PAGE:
Machine learning provides a shortcut to simulate interactions in materials for solar energy harvesting

Harnessing sunlight holds promise as a means to cleanly generate renewable energy for next-generation technologies, from solar fuel cells to water treatment systems. Such technologies require an understanding of what happens when materials and molecules absorb sunlight.

Computer simulations can help us better understand light-matter interactions. However, modeling materials featuring multiple types of structures, such as solid/water interfaces, is a complex task. But now, a research team at the U.S. Department of Energy’s (DOE) Argonne National Laboratory and the University of Chicago's Pritzker School of Molecular Engineering (PME) has found a way to simplify these modeling tasks.

Using a data-driven approach based on machine learning, the team was able to simplify the solution of the quantum mechanical equations that describe how light is absorbed by a solid, liquid, or molecule. Results of the research were recently published in Chemical Sciences.

“It is certainly not intuitive at first, but it turns out that machine learning techniques can be used for purposes much different than recognizing images or predicting consumer needs,” said Marco Govoni, co-author of the study and assistant scientist in Argonne’s Materials Science division.

The trick? Recognizing that not all terms of the quantum mechanical equations need to be computed in the same way. In fact, some terms could be calculated—or learned—from simpler quantities, remarkably speeding up the overall simulation.

“An important realization of our work was to understand that we could reuse information obtained for a given solid or liquid without repeating calculations for similar systems. In essence, we came up with a sort of recycling protocol to reduce the complexity of calculations required to simulate the absorption of light by materials and molecules,” said Sijia Dong, who was a postdoctoral fellow at Argonne when the research was conducted and is now an assistant professor at Northeastern University.

These protocols can lead to big savings for simulations that may take many hours or even days on high-performance computing architectures.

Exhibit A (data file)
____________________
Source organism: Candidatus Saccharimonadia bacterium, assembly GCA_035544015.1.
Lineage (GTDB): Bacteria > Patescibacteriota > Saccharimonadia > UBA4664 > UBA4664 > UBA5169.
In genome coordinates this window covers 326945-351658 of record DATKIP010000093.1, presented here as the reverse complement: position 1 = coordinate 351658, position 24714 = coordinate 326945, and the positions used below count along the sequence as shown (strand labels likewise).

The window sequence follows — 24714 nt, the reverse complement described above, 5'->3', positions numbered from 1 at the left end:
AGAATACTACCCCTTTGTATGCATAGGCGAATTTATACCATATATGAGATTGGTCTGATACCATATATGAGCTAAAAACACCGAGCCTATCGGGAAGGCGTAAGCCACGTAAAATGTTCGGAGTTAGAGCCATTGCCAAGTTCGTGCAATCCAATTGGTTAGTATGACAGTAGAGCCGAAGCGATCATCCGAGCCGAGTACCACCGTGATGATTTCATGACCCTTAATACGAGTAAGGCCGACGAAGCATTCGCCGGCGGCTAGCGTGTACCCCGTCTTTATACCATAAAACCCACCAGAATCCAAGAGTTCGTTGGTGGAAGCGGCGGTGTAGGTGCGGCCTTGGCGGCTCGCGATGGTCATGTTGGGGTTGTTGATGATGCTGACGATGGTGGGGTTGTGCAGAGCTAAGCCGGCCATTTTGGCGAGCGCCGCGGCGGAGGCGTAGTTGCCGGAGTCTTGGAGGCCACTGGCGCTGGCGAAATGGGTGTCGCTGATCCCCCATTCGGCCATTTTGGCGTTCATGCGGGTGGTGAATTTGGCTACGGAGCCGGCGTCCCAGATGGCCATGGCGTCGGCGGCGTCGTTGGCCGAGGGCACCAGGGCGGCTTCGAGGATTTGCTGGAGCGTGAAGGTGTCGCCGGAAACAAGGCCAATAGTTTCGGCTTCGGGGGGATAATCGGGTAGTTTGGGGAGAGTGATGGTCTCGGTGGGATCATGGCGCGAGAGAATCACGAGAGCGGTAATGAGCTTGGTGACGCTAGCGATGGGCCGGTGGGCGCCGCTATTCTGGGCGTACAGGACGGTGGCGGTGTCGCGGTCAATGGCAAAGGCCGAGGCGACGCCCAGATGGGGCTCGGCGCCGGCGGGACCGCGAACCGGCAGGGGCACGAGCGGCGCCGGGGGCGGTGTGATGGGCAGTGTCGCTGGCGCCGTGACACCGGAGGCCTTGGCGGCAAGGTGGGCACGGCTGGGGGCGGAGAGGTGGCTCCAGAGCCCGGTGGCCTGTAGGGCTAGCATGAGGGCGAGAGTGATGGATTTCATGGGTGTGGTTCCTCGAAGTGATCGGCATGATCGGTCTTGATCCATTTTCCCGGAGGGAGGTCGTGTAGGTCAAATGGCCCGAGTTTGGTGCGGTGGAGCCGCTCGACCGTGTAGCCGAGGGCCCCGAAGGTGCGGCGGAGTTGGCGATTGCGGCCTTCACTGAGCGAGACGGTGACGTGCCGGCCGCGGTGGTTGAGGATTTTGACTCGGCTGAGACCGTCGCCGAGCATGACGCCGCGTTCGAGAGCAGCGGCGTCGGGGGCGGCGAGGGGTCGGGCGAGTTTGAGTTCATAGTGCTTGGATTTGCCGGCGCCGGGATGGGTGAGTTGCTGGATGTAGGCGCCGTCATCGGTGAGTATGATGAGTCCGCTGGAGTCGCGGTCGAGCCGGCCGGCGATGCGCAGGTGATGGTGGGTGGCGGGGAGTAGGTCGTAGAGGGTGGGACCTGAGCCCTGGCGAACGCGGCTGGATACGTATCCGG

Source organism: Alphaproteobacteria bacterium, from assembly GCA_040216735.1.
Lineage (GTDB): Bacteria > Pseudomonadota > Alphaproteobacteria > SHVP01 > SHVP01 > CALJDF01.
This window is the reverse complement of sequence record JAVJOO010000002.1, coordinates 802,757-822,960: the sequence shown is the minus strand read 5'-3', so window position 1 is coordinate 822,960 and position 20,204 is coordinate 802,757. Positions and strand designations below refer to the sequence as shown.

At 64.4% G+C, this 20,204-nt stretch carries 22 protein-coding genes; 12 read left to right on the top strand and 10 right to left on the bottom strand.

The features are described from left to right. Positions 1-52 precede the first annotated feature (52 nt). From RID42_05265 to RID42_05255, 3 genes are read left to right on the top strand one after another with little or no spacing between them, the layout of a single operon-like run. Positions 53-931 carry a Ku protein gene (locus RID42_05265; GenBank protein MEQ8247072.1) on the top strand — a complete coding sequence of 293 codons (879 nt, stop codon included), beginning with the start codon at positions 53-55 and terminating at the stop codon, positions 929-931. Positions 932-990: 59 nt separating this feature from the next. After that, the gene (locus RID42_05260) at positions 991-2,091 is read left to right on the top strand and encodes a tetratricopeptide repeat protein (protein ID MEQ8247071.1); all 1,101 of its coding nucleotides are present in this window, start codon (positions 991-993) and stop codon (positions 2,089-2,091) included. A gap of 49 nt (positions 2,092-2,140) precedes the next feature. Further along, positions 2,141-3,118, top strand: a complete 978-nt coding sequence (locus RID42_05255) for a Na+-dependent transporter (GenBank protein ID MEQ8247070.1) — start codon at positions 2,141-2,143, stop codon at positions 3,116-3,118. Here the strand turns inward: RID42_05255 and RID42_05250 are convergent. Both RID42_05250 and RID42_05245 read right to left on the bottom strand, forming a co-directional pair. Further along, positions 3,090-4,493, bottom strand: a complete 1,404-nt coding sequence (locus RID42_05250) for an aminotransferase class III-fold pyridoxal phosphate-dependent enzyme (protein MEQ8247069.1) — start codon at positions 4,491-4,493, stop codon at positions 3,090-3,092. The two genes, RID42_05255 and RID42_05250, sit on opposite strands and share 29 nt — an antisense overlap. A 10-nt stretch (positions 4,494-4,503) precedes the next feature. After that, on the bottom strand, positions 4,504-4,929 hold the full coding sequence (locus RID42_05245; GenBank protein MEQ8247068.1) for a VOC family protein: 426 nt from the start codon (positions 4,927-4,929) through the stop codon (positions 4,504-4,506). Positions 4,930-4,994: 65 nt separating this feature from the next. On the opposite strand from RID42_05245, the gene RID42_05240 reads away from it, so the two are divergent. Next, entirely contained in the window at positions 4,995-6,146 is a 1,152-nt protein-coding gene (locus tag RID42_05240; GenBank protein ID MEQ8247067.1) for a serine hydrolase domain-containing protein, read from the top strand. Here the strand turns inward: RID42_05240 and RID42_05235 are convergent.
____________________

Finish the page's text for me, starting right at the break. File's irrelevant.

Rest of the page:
In fact, the technique the team devised allowed simulations of absorption spectra of complex systems to run between 10 and 200 times faster. These systems include solid/liquid interfaces such as those found between water and a photoelectrode (a material that can turn sunlight into electricity).

“Our study also gave insight into how to improve and modify the underlying theory used in the simulations,” said Giulia Galli, Liew Family Professor of Molecular Engineering at Pritzker Molecular Engineering and professor of chemistry. Galli is also senior scientist in Argonne’s Materials Science division, deputy director for strategy at Argonne’s Advanced Materials for Energy-Water Systems (AMEWS) Center, and the director of the Midwest Integrated Center for Computational Materials (MICCoM) headquartered at Argonne.

“The impact of our machine learning exercise turned out to be further reaching than expected; the data-driven approach we adopted indicated to us new ways to study light-matter interaction in even more realistic and more complex systems than the one we started out studying,” Galli added.

The team is now looking at applying these shortcuts and recycling protocols to electronic structure problems not only related to light absorption, but also to light manipulation for quantum sensing applications.

Applications to silicon/water interfaces and water were funded by AMEWS, an Energy Frontier Research Center funded by DOE’s Office of Basic Energy Sciences (BES). MICCoM funded the machine learning algorithms as part of the Computational Materials Science Program, supported by BES.

Computational resources include the Argonne Leadership Computing Facility, a DOE Office of Science User Facility, and the University of Chicago’s Research Computing Center, including its GM4 cluster supported by the National Science Foundation.

—Article was originally published on the Argonne National Laboratory website.